The poker-faced illusionist David Blaine was backstage at that same show. “Hey David,” I boldly announced, “I am going to pull off a trick even you couldn’t accomplish.” “Oh Yeah, what’s that?” “I am going to end an Award Show on time.” Making David Blaine laugh and Clint Eastwood cry were truly career highlights.
So what about this year’s Emmys? The great English actor, Ian McShane, appeared on two seasons of “Game of Thrones.” McShane was quoted as saying about the show “It’s only tits and dragons.” But it is much more. Where else can you get prolonged scenes of sadistic acts, oodles of gratuitous violence, so many incomprehensible plot lines, such stilted meaningless dialogue, and gobs and gobs of spiritual mumbo jumbo to go with all those tits and dragons? I never miss an episode.
“The People v. O.J. Simpson” got the second most noms. I hear it is great, but I do not care. Back in the day, producing live gavel-to-gavel coverage of the actual trial filled me with a loathing for the entire subject. I witnessed attorneys from the DA’s office getting out-lawyered over and over by the defense team. The lack of professionalism by the LAPD was also less than encouraging. Going only by the evidence and arguments presented in the presence of the jurors, I would have voted to acquit. If you watched this epic, please let me know how the show deals with the defense’s brilliant decision to allow O.J. to try on the glove without testifying.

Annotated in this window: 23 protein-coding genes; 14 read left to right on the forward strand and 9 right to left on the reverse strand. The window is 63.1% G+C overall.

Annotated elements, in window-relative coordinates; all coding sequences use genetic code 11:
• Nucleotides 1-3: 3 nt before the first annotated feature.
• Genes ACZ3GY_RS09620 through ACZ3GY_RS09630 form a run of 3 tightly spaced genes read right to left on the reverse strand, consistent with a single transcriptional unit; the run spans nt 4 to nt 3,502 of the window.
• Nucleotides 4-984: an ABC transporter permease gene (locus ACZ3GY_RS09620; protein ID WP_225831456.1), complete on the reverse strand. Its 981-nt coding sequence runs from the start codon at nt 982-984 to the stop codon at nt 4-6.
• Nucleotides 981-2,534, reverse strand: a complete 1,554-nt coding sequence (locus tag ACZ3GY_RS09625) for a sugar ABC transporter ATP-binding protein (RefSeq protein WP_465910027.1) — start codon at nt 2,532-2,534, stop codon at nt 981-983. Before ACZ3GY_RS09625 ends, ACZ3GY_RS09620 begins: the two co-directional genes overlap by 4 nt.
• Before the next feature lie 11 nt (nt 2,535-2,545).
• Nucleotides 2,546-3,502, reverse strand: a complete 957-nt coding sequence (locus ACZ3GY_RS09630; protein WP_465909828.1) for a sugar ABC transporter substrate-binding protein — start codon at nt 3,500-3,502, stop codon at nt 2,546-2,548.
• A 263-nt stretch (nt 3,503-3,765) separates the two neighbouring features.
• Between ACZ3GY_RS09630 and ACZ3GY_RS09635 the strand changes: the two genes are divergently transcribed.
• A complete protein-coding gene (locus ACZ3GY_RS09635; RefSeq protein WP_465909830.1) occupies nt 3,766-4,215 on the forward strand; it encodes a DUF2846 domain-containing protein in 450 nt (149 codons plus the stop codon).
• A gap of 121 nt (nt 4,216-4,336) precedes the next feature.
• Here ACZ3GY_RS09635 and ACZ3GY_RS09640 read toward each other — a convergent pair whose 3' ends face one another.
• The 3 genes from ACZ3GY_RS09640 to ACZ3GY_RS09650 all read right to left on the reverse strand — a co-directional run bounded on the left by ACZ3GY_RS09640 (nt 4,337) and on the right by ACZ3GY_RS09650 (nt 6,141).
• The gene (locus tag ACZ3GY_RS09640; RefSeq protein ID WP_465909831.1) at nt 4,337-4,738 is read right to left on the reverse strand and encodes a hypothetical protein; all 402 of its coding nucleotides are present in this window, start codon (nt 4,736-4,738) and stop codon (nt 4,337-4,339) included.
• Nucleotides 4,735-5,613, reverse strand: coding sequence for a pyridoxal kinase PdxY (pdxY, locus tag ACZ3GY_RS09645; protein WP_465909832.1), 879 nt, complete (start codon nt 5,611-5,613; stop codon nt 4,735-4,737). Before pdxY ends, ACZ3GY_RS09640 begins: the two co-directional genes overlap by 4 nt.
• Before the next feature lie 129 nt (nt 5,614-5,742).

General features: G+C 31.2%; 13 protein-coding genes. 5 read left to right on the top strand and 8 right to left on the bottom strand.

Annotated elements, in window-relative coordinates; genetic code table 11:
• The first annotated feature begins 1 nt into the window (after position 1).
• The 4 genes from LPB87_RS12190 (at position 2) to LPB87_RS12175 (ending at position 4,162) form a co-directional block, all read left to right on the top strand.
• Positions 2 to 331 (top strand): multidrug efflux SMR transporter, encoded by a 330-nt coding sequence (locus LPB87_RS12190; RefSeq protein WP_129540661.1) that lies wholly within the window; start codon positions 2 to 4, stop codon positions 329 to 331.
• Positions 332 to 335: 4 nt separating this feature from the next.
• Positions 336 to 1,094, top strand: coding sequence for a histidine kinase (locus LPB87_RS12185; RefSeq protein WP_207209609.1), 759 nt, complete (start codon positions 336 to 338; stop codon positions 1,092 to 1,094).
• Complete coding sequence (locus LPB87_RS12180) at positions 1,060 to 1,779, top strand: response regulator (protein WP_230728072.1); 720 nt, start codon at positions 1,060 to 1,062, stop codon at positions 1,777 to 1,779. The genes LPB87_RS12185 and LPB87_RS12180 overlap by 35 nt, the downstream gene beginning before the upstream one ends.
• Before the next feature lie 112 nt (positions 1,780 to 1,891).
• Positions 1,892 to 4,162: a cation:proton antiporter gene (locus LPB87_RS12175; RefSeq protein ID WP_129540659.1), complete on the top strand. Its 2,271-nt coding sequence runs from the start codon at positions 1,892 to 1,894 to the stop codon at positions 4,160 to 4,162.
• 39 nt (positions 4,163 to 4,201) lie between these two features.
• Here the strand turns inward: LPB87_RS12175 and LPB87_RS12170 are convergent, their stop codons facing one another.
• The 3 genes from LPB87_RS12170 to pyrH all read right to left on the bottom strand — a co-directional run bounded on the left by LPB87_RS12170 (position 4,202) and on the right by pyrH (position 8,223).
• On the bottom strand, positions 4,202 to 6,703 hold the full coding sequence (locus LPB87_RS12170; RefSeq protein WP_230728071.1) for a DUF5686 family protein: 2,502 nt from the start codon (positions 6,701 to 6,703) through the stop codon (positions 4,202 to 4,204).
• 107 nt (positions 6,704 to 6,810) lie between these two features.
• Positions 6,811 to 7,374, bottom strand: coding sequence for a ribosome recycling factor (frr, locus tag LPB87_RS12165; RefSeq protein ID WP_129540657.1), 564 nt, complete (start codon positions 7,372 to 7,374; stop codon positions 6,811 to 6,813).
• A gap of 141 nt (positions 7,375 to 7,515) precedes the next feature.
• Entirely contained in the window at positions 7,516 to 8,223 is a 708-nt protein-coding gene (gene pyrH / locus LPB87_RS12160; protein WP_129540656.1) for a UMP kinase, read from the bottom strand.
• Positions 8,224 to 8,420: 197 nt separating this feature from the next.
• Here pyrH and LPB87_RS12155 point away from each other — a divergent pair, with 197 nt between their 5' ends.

Back to this year's nominees -- I like “House of Cards” a lot, but the British original was better. I’ve never seen “The Americans.” “Homeland” and “Downton Abbey” seem like old news. So my pick for Best Drama comes down to “Better Call Saul” or “Mr. Robot.” The Solomon in me says give an Emmy to “Mr. Robot,” and another to Bob Odenkirk for playing Saul.
Lead Actor in a Limited Series is a category loaded with talent. It is difficult for me to pick a favorite between Bryan Cranston’s LBJ in “All The Way,” and Idris Elba for the superbly noir “Luther.” But since Luther did not draft me and send me to Nam and LBJ did, I reckon I’m for Luther.
Without the support of our production team, I have no idea how to place the accent in Beyonce. But I find the fact that that she is up for four Emmys, more amusing than any sitcom. That’s not to say there is a lack of funny on television these days. Amy Schumer and Key & Peele are hilarious. If they are up for something I hope they win. That’s right, I don’t know if they are nominated or not. And what’s more important, I don’t have to!
Tits and Dragons be damned, I’m the man who made Eastwood cry!
This year’s Emmys will be awarded on September 18th. The most outstanding coverage Live From the Red Carpet will be on E!.
James BigBoy Medlin © 2016
James BigBoy Medlin is a writer who lives in Silver City, New Mexico. He was a writer and the sports columnist for the original Austin Sun.